Kath Tunstall, Bradford Council’s director of children’s services, will today retire after seven years at the helm during a period which has seen drastic changes. In an exclusive interview, Mrs Tunstall, 60, reflected on the many achievements, as well as a highly-publicised case of the death of Hamzah Khan that left everyone in her department “soul searching”.

Kath Tunstall arrived in Bradford 12 years ago after a stint as senior manager for social services in Leeds.

Soon becoming director of social services for Bradford Council, she became director of children’s services five years ago. The role was a new one, and came about after the merging of different departments, including children’s social care and education.

During her time at Bradford Council Mrs Tunstall has seen some major shake-ups in the department – including the authority reclaiming control of running the district’s schools and the spread of academies and free schools.

And despite the reputation of Bradford’s education system often coming under fire, she said the district’s schools had a lot to be proud of, and in recent years have seen major improvements.

She said: “Bradford is the best place to be director of children’s services. I wouldn’t want to work anywhere else.

“I will be relaxing – the role is 24/7 when you love the job like I do.

“The role was a new one, and you used to have directors in different areas before. It was much better to have everything joined up and that is what has been happening in Bradford – there is partnership working everywhere.”

She said standards in schools had been improving, and 82 per cent of primary school children now attended a school that was judged good or better by Ofsted. Last year that figure was 68 per cent. New figures released by Ofsted yesterday showed that of the 198 schools inspected by the body last year, 11 per cent were deemed outstanding and 64 per cent good. Twenty three per cent were told they “require improvement” and just three per cent were judged inadequate.

She said the improvements were down to “hard work” in both the Council and individual schools. She added: “Bradford attracts quality people.”

One of the department’s darkest moments came with the death of Hamzah Khan in 2009. The four-year-old was found mummified in a cot at the family home in Heaton two years after his death from starvation.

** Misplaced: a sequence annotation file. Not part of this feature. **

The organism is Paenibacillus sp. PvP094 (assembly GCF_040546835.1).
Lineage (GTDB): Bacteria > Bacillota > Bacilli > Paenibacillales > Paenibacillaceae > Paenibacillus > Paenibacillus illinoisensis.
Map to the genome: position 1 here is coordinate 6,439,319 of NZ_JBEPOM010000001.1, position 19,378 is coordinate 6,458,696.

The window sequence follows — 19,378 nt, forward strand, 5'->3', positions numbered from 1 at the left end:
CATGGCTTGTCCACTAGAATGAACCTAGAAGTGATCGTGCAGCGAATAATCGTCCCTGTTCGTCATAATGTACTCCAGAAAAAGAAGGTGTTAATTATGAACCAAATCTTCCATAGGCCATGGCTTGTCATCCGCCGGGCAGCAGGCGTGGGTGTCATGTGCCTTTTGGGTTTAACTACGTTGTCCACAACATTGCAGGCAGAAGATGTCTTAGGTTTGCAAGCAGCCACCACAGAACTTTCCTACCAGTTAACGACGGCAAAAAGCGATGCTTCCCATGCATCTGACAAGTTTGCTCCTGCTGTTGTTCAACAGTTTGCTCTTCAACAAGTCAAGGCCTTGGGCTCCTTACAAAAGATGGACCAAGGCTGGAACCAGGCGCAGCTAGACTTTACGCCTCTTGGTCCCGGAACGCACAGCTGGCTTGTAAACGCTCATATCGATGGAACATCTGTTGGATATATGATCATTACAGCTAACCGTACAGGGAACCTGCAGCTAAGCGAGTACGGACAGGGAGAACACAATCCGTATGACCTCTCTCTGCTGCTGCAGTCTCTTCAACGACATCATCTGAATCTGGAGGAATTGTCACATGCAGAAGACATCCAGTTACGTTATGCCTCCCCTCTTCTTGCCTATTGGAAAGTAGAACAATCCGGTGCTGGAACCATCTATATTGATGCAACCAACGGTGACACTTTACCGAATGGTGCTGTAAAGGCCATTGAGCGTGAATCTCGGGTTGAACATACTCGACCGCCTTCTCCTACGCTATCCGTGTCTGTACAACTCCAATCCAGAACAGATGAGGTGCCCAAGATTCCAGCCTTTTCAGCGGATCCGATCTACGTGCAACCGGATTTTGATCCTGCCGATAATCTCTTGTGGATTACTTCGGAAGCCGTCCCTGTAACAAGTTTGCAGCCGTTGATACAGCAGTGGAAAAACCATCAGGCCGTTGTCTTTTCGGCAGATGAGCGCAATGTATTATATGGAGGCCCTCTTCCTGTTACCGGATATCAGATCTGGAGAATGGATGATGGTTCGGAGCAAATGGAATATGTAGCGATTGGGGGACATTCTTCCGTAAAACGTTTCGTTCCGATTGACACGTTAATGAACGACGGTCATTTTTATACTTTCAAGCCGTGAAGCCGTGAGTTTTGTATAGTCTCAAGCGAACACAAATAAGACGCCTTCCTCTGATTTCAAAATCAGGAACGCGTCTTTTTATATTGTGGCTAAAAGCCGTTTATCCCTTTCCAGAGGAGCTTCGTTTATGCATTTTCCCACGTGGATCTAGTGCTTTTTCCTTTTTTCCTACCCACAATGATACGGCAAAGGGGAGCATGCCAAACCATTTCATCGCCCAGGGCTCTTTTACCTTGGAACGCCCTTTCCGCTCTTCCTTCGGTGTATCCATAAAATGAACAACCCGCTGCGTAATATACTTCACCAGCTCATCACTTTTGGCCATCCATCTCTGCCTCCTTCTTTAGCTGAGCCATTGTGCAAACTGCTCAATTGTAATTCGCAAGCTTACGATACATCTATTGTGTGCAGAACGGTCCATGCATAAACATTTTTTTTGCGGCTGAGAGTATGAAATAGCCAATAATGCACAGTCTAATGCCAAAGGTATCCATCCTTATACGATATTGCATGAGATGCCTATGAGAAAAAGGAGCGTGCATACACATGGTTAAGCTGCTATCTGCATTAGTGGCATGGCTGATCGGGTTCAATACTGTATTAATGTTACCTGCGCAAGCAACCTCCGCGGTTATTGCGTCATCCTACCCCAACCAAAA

At a trial in Bradford last year his mother, Amanda Hutton, was found guilty of his manslaughter and after the criminal case was completed a Serious Case Review investigated if any agencies could have prevented his death.

The report deemed Hamzah’s death could not have been predicted.

Mrs Tunstall said: “Child protection is about managing risk, and a lot of the time staff are in incredibly difficult situations.

“Our systems are good and allow us to improve all the time but I can’t say a child will never die in Bradford – it is a sad fact that human beings hurt each other and some hurt their children.

“We have to put as many systems in place to protect our children, but we can’t predict the unpredictable.”

The Serious Case Review concluded the only person to blame for Hamzah’s death was Hutton – but Mrs Tunstall said Council staff still took his death to heart. She said: “We all have to live with this and the whole situation made people dreadfully upset – we were all affected by it.

“Just because the independent review said no-one was to blame that doesn’t mean there hasn’t been a lot of soul searching.

“There will always be areas to improve, and, I know it is a cliche, but lessons to learn. There was a robust investigation and it confirmed that the staff couldn’t be blamed. We have tightened up a lot of processes since, as have other agencies.”

Going through the highlights of her career in Bradford, Mrs Tunstall listed the creation of five new children’s homes in 2004/05, the Council’s B Someone initiative to encourage children of all ages to believe in themselves and the recent creation of Industrial Centres of Excellence – partnerships between schools, colleges and business designed to give young people practical world experience.

Although retiring from full-time work, she has not ruled out making a part-time return to work, be it in Bradford or elsewhere.

But for now she is looking forward to spending her free time in her garden and with her family, which has recently added two grandchildren.

She added: “I will be watching Bradford with a keen interest. Things really seem to be taking off and our schools are getting better.

“It is an amazing place and there is so much creativity and innovation. I have phenomenal respect for what our schools and children’s services do.”